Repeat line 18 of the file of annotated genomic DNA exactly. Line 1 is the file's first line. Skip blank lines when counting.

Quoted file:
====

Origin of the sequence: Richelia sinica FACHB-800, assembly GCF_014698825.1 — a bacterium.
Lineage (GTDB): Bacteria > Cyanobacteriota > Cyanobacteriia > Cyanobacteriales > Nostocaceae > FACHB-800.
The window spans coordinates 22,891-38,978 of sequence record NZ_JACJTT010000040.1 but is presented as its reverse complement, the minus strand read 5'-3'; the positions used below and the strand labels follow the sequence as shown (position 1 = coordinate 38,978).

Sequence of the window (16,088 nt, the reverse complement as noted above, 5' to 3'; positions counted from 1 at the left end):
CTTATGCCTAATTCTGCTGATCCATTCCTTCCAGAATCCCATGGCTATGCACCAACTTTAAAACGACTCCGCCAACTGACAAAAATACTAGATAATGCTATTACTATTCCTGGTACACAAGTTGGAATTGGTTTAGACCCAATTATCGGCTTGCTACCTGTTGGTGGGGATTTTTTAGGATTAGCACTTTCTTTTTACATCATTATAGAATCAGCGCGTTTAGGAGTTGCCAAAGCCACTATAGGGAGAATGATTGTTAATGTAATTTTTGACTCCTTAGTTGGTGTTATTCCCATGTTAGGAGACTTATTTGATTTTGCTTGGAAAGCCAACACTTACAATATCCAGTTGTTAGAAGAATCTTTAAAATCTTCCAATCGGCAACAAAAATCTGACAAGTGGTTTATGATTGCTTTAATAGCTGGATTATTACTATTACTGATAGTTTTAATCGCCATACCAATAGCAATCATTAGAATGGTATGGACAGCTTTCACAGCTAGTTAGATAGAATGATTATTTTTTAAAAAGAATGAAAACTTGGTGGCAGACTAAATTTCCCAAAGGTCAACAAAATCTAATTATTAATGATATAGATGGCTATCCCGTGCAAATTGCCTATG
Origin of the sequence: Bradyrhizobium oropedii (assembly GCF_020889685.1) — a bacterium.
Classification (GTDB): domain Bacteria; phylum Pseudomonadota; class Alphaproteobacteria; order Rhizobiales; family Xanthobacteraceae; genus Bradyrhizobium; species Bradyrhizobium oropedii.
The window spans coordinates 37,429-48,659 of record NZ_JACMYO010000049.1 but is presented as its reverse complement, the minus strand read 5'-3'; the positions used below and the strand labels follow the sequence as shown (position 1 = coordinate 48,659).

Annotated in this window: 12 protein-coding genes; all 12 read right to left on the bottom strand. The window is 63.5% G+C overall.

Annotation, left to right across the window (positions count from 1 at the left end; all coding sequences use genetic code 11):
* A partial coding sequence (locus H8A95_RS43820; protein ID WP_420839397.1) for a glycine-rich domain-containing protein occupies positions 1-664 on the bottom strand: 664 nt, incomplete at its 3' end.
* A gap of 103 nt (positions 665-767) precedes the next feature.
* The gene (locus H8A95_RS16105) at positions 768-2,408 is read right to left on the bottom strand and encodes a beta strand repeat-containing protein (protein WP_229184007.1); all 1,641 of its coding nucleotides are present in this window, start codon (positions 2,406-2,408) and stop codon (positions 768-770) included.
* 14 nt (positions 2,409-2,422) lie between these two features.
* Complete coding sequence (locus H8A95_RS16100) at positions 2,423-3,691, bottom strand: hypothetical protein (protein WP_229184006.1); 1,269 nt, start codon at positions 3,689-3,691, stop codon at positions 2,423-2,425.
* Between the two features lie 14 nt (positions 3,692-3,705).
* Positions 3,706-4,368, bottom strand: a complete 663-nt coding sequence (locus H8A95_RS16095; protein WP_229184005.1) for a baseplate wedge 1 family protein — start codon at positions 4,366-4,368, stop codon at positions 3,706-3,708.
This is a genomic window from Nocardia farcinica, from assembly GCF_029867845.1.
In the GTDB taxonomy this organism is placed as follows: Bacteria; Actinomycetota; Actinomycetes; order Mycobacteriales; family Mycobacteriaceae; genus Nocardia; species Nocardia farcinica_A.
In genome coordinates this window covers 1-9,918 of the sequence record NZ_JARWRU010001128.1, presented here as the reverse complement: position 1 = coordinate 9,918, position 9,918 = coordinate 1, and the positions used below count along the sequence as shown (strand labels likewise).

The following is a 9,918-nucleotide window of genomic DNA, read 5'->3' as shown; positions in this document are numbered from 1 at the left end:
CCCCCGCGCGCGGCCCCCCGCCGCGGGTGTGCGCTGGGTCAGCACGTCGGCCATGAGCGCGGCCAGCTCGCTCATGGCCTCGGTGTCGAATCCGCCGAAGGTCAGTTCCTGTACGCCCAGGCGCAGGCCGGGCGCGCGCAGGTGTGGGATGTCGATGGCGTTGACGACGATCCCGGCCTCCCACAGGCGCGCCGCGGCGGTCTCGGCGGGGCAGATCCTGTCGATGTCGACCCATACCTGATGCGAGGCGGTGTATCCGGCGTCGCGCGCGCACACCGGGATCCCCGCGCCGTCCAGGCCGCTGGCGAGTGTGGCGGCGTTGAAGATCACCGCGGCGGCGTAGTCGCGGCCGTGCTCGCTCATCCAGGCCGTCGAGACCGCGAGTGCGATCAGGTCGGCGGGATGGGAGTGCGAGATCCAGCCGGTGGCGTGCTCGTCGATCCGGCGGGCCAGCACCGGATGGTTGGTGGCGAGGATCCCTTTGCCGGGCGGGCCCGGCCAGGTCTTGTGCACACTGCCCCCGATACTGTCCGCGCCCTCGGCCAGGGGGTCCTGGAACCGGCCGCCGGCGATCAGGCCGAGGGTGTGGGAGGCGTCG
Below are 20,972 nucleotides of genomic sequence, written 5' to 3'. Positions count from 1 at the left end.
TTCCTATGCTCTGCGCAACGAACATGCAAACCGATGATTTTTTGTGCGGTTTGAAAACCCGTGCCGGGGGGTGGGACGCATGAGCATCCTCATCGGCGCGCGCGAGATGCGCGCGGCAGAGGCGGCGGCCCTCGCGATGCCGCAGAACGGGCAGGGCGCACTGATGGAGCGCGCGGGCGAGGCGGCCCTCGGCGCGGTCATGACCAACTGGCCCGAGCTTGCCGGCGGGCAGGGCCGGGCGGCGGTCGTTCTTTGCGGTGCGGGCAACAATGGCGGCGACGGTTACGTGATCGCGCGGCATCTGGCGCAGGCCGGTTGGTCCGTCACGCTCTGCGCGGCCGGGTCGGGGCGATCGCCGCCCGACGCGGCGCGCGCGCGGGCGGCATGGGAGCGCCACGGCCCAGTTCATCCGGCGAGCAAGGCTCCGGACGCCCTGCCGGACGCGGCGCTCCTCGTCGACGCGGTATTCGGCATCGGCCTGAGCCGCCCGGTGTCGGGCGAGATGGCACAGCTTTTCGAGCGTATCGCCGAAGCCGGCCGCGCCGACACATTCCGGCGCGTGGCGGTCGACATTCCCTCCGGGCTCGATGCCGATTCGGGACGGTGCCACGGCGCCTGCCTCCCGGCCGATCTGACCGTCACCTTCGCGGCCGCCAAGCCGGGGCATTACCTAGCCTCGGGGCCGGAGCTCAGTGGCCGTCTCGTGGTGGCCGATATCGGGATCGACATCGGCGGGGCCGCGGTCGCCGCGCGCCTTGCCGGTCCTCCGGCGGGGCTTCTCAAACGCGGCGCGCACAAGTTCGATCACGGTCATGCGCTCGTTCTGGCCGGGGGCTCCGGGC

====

This is a genomic window from Nocardia farcinica, from assembly GCF_029867845.1.